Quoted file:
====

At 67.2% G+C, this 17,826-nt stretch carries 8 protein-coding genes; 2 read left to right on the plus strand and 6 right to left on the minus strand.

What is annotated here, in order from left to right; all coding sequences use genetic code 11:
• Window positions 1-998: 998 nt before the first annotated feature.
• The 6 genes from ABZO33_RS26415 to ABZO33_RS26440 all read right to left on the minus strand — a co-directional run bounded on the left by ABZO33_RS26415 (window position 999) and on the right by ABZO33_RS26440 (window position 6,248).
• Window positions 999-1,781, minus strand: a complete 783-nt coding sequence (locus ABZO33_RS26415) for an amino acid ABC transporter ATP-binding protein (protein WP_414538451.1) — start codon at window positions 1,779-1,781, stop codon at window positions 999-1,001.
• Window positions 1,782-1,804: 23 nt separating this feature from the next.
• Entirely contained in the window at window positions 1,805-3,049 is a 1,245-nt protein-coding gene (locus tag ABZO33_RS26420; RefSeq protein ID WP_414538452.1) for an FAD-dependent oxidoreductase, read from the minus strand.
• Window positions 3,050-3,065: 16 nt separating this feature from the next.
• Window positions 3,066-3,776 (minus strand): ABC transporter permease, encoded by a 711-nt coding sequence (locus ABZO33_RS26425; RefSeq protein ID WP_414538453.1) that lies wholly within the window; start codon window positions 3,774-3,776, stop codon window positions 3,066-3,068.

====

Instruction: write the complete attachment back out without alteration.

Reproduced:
At 67.2% G+C, this 17,826-nt stretch carries 8 protein-coding genes; 2 read left to right on the plus strand and 6 right to left on the minus strand.

What is annotated here, in order from left to right; all coding sequences use genetic code 11:
• Window positions 1-998: 998 nt before the first annotated feature.
• The 6 genes from ABZO33_RS26415 to ABZO33_RS26440 all read right to left on the minus strand — a co-directional run bounded on the left by ABZO33_RS26415 (window position 999) and on the right by ABZO33_RS26440 (window position 6,248).
• Window positions 999-1,781, minus strand: a complete 783-nt coding sequence (locus ABZO33_RS26415) for an amino acid ABC transporter ATP-binding protein (protein WP_414538451.1) — start codon at window positions 1,779-1,781, stop codon at window positions 999-1,001.
• Window positions 1,782-1,804: 23 nt separating this feature from the next.
• Entirely contained in the window at window positions 1,805-3,049 is a 1,245-nt protein-coding gene (locus tag ABZO33_RS26420; RefSeq protein ID WP_414538452.1) for an FAD-dependent oxidoreductase, read from the minus strand.
• Window positions 3,050-3,065: 16 nt separating this feature from the next.
• Window positions 3,066-3,776 (minus strand): ABC transporter permease, encoded by a 711-nt coding sequence (locus ABZO33_RS26425; RefSeq protein ID WP_414538453.1) that lies wholly within the window; start codon window positions 3,774-3,776, stop codon window positions 3,066-3,068.